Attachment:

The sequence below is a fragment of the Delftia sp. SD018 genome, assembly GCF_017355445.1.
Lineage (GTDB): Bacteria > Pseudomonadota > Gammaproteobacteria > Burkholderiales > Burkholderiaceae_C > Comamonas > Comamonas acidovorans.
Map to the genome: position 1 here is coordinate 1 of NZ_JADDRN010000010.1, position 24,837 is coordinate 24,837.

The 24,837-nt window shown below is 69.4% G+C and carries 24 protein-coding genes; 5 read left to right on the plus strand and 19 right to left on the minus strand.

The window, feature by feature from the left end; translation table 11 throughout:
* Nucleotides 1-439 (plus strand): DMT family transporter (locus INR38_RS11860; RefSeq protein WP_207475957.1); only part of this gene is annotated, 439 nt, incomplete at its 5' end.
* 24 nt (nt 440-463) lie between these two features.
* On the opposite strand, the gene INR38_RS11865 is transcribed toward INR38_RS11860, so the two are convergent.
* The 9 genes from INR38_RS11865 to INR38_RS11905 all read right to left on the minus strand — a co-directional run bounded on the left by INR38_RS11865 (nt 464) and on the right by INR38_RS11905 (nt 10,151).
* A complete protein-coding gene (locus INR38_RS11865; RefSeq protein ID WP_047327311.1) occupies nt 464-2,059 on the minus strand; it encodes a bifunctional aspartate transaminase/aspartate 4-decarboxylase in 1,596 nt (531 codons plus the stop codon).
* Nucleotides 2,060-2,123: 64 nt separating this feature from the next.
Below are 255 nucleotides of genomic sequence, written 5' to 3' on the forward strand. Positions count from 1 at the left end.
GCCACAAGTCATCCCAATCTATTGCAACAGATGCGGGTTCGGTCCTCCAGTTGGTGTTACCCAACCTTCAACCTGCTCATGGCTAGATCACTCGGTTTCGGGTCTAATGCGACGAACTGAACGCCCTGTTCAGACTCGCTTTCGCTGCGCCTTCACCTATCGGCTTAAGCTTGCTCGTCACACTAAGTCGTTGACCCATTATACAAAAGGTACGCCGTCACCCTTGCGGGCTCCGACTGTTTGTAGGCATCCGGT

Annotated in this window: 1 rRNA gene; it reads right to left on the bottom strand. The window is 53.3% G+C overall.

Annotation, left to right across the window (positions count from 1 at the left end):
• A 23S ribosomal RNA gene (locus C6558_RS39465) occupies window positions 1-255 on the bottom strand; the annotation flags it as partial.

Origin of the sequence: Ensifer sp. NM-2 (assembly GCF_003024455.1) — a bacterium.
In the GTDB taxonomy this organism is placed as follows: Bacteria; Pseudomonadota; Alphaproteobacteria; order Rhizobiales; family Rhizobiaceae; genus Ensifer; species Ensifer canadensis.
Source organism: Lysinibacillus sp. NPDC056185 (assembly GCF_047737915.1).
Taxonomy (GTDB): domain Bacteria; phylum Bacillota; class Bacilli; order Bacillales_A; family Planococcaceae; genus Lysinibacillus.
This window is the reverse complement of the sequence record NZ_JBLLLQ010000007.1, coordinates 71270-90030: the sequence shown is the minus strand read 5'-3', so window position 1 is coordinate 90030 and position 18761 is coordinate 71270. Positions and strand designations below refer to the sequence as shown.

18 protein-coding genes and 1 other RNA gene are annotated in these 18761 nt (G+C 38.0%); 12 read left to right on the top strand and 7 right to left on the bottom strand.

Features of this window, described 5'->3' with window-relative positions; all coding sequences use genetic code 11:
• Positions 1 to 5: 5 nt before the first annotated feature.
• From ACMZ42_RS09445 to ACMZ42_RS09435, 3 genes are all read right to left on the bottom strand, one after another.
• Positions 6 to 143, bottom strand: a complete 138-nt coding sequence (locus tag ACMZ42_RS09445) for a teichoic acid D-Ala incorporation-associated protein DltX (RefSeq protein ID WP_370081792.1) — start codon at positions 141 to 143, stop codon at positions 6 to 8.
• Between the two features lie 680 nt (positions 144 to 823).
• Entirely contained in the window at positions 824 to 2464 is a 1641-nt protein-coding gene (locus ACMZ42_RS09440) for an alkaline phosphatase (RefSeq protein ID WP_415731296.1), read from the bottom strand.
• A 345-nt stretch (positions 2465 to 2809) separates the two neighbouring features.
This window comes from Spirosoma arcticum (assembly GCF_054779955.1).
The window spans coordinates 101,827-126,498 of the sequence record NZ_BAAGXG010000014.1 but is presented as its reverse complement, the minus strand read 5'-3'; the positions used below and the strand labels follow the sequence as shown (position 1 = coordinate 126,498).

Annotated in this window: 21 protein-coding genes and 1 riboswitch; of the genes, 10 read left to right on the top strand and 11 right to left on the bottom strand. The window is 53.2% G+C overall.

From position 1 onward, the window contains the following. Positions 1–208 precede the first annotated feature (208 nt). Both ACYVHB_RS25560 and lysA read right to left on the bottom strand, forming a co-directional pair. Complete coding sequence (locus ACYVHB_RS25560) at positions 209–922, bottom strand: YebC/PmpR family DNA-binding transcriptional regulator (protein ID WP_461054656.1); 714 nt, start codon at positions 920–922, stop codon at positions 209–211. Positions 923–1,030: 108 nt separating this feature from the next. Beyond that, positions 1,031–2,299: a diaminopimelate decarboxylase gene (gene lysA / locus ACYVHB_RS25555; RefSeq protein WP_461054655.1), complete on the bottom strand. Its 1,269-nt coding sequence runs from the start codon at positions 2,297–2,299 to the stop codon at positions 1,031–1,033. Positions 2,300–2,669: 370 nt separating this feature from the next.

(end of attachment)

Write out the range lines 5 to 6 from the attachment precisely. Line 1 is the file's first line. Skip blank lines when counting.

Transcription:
The window, feature by feature from the left end; translation table 11 throughout:
* Nucleotides 1-439 (plus strand): DMT family transporter (locus INR38_RS11860; RefSeq protein WP_207475957.1); only part of this gene is annotated, 439 nt, incomplete at its 5' end.